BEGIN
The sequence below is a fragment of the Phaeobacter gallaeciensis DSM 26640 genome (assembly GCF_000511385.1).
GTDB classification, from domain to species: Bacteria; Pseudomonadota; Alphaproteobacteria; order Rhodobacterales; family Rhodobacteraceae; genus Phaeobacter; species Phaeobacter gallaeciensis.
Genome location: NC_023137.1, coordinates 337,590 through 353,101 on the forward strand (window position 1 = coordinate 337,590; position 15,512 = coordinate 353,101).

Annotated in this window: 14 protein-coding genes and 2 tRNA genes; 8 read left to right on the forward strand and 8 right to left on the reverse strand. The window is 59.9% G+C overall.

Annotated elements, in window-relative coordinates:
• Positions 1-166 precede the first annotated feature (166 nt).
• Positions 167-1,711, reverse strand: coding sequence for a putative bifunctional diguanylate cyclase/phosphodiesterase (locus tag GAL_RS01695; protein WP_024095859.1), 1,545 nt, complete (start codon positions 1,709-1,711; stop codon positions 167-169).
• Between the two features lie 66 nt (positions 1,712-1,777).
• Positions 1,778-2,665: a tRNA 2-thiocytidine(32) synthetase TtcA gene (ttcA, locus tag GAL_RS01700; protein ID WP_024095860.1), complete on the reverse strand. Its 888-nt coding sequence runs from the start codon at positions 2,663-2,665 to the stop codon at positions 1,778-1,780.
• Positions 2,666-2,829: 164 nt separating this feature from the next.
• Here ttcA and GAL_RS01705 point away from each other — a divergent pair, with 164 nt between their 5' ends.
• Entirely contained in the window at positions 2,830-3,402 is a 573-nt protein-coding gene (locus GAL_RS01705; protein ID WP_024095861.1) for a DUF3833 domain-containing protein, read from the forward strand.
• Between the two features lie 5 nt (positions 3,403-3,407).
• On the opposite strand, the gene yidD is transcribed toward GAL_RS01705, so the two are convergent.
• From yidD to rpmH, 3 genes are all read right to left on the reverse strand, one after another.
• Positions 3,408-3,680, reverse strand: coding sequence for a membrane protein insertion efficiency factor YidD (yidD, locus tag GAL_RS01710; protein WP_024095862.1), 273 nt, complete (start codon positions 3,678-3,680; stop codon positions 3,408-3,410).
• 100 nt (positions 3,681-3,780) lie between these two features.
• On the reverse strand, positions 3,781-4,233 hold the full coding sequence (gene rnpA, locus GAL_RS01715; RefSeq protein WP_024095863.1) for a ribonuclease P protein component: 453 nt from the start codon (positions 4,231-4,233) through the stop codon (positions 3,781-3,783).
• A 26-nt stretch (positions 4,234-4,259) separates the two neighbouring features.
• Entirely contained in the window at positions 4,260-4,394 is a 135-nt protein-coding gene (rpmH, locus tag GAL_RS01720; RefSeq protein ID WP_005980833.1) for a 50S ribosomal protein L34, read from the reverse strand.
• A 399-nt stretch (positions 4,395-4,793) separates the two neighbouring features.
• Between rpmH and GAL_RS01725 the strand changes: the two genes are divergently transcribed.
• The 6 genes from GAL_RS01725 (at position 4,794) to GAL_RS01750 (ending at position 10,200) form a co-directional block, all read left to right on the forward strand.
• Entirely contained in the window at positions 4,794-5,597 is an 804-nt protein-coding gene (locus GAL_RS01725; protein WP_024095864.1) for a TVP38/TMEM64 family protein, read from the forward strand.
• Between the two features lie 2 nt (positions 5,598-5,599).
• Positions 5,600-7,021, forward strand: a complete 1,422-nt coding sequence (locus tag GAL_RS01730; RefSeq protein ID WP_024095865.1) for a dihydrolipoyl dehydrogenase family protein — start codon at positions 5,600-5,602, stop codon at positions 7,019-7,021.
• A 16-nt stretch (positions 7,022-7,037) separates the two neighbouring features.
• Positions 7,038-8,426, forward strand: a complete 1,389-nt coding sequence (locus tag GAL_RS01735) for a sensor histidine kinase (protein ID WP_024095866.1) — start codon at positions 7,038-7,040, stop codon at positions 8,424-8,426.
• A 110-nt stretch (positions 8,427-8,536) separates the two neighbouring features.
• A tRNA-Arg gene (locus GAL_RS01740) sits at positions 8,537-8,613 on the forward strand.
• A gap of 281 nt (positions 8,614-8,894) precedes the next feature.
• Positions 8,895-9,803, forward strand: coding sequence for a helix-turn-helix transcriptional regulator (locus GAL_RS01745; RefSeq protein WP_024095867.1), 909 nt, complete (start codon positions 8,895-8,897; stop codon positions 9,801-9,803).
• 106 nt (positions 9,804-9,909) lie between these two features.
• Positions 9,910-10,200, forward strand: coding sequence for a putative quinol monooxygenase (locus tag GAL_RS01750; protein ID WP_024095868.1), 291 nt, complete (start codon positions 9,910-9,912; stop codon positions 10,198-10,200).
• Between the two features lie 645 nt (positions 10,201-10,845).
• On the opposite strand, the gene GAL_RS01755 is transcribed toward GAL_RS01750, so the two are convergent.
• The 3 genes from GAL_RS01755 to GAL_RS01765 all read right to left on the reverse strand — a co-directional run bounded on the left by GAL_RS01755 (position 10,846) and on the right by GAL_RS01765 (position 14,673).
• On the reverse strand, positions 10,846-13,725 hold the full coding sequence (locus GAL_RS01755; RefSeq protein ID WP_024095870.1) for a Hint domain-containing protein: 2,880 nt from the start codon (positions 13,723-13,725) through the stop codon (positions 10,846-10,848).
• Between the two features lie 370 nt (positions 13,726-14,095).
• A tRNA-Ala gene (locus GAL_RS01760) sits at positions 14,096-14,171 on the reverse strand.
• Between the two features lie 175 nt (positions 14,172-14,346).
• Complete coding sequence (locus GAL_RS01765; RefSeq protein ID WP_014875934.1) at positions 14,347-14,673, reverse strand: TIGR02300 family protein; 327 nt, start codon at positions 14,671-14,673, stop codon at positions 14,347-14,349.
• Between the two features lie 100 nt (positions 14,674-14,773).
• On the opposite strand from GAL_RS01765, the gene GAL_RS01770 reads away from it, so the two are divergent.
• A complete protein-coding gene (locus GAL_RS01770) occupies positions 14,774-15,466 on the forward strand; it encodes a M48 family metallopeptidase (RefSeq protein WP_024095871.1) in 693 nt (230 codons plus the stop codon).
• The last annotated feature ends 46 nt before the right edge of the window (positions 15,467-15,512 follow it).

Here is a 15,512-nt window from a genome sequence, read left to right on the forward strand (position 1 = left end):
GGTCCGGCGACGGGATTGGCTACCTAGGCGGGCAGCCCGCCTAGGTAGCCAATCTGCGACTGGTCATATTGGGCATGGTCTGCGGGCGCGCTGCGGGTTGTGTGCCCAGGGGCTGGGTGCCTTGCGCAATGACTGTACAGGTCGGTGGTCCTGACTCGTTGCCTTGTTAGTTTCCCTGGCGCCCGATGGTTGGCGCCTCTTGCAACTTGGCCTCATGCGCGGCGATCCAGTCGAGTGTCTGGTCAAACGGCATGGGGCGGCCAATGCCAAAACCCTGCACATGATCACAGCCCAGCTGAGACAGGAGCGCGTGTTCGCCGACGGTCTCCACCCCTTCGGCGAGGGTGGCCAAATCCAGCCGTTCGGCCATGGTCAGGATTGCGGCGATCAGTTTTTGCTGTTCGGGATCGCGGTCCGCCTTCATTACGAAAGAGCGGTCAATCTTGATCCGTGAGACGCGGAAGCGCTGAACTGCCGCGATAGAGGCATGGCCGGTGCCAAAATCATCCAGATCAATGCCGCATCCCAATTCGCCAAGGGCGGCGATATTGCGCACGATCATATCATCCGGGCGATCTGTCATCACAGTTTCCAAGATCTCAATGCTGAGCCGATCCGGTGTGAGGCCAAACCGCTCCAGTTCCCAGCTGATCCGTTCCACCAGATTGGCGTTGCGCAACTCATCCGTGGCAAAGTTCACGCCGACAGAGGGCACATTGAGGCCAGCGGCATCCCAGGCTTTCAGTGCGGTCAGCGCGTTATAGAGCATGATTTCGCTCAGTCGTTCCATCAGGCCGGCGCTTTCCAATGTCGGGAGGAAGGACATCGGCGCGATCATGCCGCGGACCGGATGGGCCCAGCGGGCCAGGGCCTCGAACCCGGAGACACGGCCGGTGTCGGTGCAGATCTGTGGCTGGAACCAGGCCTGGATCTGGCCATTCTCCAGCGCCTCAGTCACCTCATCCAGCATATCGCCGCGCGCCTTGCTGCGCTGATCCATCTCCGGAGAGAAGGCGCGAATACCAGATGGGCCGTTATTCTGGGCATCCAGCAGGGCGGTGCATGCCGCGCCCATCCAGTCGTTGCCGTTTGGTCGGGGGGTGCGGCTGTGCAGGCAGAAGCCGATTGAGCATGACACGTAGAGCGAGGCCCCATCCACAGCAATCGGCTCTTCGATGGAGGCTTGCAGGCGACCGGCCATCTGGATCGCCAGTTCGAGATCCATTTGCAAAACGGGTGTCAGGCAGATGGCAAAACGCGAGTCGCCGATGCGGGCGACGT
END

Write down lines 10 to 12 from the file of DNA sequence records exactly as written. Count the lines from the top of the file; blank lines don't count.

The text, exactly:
• Positions 2,666-2,829: 164 nt separating this feature from the next.
• Here ttcA and GAL_RS01705 point away from each other — a divergent pair, with 164 nt between their 5' ends.
• Entirely contained in the window at positions 2,830-3,402 is a 573-nt protein-coding gene (locus GAL_RS01705; protein ID WP_024095861.1) for a DUF3833 domain-containing protein, read from the forward strand.